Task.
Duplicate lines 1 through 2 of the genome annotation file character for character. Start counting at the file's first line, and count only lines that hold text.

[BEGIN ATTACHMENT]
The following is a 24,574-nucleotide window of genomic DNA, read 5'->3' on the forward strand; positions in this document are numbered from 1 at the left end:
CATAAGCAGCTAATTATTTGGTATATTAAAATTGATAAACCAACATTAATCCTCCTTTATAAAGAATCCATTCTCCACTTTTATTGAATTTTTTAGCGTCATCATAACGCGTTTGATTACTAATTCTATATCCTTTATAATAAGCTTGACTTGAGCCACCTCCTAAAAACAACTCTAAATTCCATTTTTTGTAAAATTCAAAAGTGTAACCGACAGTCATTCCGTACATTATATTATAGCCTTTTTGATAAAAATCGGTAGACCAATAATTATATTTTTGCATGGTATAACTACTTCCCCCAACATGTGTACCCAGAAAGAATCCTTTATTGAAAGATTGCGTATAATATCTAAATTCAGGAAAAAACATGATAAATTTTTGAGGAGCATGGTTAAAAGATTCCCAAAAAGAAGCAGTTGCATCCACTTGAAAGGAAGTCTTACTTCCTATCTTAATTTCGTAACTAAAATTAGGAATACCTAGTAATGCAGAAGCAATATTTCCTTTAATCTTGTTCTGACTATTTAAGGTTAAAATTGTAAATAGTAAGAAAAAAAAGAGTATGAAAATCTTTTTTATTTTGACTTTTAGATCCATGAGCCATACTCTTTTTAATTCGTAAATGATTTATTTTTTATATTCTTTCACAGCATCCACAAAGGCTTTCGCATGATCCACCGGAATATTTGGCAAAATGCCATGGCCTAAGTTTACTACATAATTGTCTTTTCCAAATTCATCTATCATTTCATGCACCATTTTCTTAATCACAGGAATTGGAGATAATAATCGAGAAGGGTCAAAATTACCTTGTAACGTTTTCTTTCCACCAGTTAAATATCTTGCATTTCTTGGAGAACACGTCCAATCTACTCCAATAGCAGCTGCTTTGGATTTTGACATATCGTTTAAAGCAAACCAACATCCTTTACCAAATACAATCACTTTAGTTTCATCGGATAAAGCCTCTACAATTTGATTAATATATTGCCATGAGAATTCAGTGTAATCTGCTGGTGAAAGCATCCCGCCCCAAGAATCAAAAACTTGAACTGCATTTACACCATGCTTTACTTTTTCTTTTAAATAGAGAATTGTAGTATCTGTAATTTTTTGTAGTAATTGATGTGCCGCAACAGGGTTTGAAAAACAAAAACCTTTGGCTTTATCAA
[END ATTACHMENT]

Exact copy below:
The following is a 24,574-nucleotide window of genomic DNA, read 5'->3' on the forward strand; positions in this document are numbered from 1 at the left end:
CATAAGCAGCTAATTATTTGGTATATTAAAATTGATAAACCAACATTAATCCTCCTTTATAAAGAATCCATTCTCCACTTTTATTGAATTTTTTAGCGTCATCATAACGCGTTTGATTACTAATTCTATATCCTTTATAATAAGCTTGACTTGAGCCACCTCCTAAAAACAACTCTAAATTCCATTTTTTGTAAAATTCAAAAGTGTAACCGACAGTCATTCCGTACATTATATTATAGCCTTTTTGATAAAAATCGGTAGACCAATAATTATATTTTTGCATGGTATAACTACTTCCCCCAACATGTGTACCCAGAAAGAATCCTTTATTGAAAGATTGCGTATAATATCTAAATTCAGGAAAAAACATGATAAATTTTTGAGGAGCATGGTTAAAAGATTCCCAAAAAGAAGCAGTTGCATCCACTTGAAAGGAAGTCTTACTTCCTATCTTAATTTCGTAACTAAAATTAGGAATACCTAGTAATGCAGAAGCAATATTTCCTTTAATCTTGTTCTGACTATTTAAGGTTAAAATTGTAAATAGTAAGAAAAAAAAGAGTATGAAAATCTTTTTTATTTTGACTTTTAGATCCATGAGCCATACTCTTTTTAATTCGTAAATGATTTATTTTTTATATTCTTTCACAGCATCCACAAAGGCTTTCGCATGATCCACCGGAATATTTGGCAAAATGCCATGGCCTAAGTTTACTACATAATTGTCTTTTCCAAATTCATCTATCATTTCATGCACCATTTTCTTAATCACAGGAATTGGAGATAATAATCGAGAAGGGTCAAAATTACCTTGTAACGTTTTCTTTCCACCAGTTAAATATCTTGCATTTCTTGGAGAACACGTCCAATCTACTCCAATAGCAGCTGCTTTGGATTTTGACATATCGTTTAAAGCAAACCAACATCCTTTACCAAATACAATCACTTTAGTTTCATCGGATAAAGCCTCTACAATTTGATTAATATATTGCCATGAGAATTCAGTGTAATCTGCTGGTGAAAGCATCCCGCCCCAAGAATCAAAAACTTGAACTGCATTTACACCATGCTTTACTTTTTCTTTTAAATAGAGAATTGTAGTATCTGTAATTTTTTGTAGTAATTGATGTGCCGCAACAGGGTTTGAAAAACAAAAACCTTTGGCTTTATCAA